The dehydration of the concentrate to final dry crystalline powder form may be done by means of a well known machine which is used to dehydrate fruit juices, coifee, milk, vegetable juices, etc. This machine has a moving belt made of stainless steel, on whose top run the initial concentrate, which may have 33% to 40% of solids by weight, is applied in a thin layer, whose thickness is about 1-2 millimeters. This top run is moved over a heated drum and then over a cooled drum, and a doctor blade scrapes oil? the final dry and cooled crystalline powder layer. This machine is well known as the vacuum dehydrator of Chain Belt Company, and is described in a booklet entitled The Chain Belt Vacuum Dehydrator, published by Chain Belt Company, in November 1953. The heating period may be 1 to 1.5 minutes, the maximum temperature 140 C. and the time at maximum temperature, 1 second. The crystals are cooled rapidly from the maximum temperature to about 50 C. This dehydration step removes any residual ethyl alcohol and also removes the n-octyl alcohol. The crystals are extremely hard and scratch the stainless steel belt of the dryer. To obviate this difiiculty, I add to the concentrate a suitable amount of Frodex brand corn syrup solids. Up to about by weight of Frodex can be used.
The crystalline powder can be reduced to a suitable fine particle size, by known means, so that it can be suspended in water for use orally. The crystalline powder has a brownish color, and it is easily miscible with water, orange juice and other aqueous liquids.
The substantially dry, crystalline powder can be mixed with a suitable protective additive, such as tricalcium phosphate, starch, citric acid powder, etc. Said dry crystalline powder or mixture thereof with an additive, can be made into tablets.
Utility The most pronounced objective effect of the active ingredient derived from the Cucurbita is increased thirst and increased urinary output, in terms of total volume and amounts of solids contained therein. Once increased urinary volume and output or clearance is established, the thirst mechanism becomes restored. These conditions will continue for varying lengths of time, after administration is discontinued. It appears, therefore, that effectiveness of the material is not due to the heavy ion phenomenon.
Dosage Dosages are by no means critical since no toxic etfects result from use of the material.
Treatment periods can be for 30-60 days or longer. The material can, however, be taken for an indefinite period.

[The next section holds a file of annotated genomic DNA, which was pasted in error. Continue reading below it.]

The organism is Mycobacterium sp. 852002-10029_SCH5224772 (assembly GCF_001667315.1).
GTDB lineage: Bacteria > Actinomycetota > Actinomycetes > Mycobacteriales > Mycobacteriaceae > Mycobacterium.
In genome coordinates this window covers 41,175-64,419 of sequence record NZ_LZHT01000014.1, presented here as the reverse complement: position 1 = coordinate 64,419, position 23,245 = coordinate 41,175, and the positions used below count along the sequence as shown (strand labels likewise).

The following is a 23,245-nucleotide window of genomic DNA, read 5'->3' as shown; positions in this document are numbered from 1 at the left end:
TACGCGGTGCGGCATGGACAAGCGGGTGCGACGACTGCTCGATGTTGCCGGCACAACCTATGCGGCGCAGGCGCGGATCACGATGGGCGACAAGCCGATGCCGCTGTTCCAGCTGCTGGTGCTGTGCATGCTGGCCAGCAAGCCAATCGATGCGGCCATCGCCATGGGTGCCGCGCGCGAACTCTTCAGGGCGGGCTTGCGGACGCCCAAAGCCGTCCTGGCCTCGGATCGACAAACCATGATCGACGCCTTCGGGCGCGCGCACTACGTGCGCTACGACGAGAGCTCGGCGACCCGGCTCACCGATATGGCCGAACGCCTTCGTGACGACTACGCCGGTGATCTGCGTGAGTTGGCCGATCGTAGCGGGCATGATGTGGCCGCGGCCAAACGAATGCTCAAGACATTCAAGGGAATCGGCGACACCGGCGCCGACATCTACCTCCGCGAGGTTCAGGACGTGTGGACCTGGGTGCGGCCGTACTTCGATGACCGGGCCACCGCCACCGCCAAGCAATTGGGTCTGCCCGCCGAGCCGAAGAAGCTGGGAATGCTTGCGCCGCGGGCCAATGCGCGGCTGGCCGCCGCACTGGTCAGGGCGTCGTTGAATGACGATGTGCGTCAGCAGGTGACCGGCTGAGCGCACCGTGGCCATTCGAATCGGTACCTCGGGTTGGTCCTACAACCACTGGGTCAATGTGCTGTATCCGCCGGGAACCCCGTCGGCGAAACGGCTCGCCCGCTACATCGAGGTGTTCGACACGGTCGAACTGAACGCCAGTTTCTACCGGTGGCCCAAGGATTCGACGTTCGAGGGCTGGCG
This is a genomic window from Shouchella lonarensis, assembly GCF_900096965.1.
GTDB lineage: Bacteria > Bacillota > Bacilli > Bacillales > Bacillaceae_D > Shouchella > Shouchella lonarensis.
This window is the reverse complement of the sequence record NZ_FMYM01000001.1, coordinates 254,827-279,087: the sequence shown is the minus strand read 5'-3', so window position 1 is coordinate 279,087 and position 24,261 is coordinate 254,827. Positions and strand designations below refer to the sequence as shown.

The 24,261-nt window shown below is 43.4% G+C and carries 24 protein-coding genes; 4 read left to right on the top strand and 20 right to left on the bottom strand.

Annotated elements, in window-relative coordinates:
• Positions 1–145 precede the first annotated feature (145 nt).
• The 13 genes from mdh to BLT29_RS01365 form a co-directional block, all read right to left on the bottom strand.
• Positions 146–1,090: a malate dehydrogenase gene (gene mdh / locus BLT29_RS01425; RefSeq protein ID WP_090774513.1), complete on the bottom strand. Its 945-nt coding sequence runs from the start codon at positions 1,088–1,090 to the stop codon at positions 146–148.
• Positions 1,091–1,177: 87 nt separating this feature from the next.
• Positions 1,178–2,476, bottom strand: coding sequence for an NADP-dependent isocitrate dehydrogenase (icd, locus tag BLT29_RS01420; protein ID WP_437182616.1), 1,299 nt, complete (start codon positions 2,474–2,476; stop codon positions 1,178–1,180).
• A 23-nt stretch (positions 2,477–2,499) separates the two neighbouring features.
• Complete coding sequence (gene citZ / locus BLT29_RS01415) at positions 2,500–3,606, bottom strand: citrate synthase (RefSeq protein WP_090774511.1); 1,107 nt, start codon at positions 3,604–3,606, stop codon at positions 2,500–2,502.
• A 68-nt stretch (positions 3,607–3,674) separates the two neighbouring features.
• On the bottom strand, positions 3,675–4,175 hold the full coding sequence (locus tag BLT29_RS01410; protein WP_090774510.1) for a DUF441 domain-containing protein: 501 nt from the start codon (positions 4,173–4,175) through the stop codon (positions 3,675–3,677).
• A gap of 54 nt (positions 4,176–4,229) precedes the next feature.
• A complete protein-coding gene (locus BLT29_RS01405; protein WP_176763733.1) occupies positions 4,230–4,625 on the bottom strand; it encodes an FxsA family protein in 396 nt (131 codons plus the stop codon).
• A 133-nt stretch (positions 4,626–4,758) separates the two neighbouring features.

While the invention has been described with reference to particular embodiments thereof, various modifications and alternatives will occur to those skilled in the art and it is desired to secure by these Letter Patent all such variations.
What is claimed is:
1. In the process of producing phytosterol material from Cucurbitaceae, the improvement which comprises contacting the fruit with an organic solvent for the phytosterol material to extract such material therefrom, said solvent being selected from the group consisting of methyl alcohol, ethyl alcohol, ethyl oxide, chloroform, ether and petroleum ether, thereafter separating the solvent from the fruit, and removing at least part of the solvent therefrom to provide a nontoxic concentrate of the phytosterol material.
2. The method of claim 1, wherein a sodium ion exchange salt is included in the phytosterol-containing liquid.
3. The method of claim 1, wherein the Cucurbitaceae plant is Cucurbita.
4. The method of claim 3, wherein the Cucurbita plant used is a later growth.
5. The method of claim 1, wherein ethyl alcohol is employed as the organic solvent.
6. In the process of producing phytosterol material from Cucurbitaceae plants, the improvement which comprises maintaining picked fruit of the plant at fermentation conditions in the temperature range of about 32- 43 C. for about 7-10 days for fermentation of ethyl alcohol in the fruit by fermentation by means of natural enzymes occurring in the Cucurbitaceae plant, said ethyl alcohol being formed in an amount sufiicient for dissolving phytosterol material therein, comminuting the fruit, and separating from the comminuted, fermented mass an alcoholic liquid having the phytosterol material dissoived therein.
7. The method of claim 6, wherein a sodium ion exchange salt is included in th phytosterol-containing liquid.
8. The method of claim 6, wherein after separation of the phytosterol-containing liquid, said liquid is concentrated by evaporation and the resulting concentrate is subjected to vacuum drying to provide a crystalline product containing the phytosterol material.
9. The method of claim 6, wherein a sodium ion exchange salt is included in the phytosterol-containing liquid, and after said separation of the alcoholic liquid, said liquid is concentrated by evaporation and the resulting concentrate i subjected to vacuum drying to provide a crystalline product containing the phytosterol material.
10. The method of claim 6, wherein the whole picked fruit is maintained at said fermentation conditions for the fermentation, and is comminuted after the fermentation. I
11. The method of claim 6, wherein the Cucurbitaceae plant is Cucurbita.
12. The method of claim 11, wherein the Cucurbita plant used is a later growth.
13. The method of claim 6, wherein the Cucurbitaceae plant used is a later growth.
(Qther references on following page) '7 UNITED STATES PATENTS 10/1950 Wall 260397.25 2/1952 Mattikow et a1. 260-397.2 7/ 1955 Vosseler 99-29 FOREIGN PATENTS 12/1952 Canada.
7/1956 Great Britain.
8 OTHER REFERENCES Prescott et 211.: Industrial Microbiology, 3d ed., M c- Graw-Hill Book Co. Inc., New York, N.Y., 1959, pp. 341-363.
A. LOUIS MONACELL, Primary Examiner.
ABRAHAM H. WINKELSTEIN, Examiner.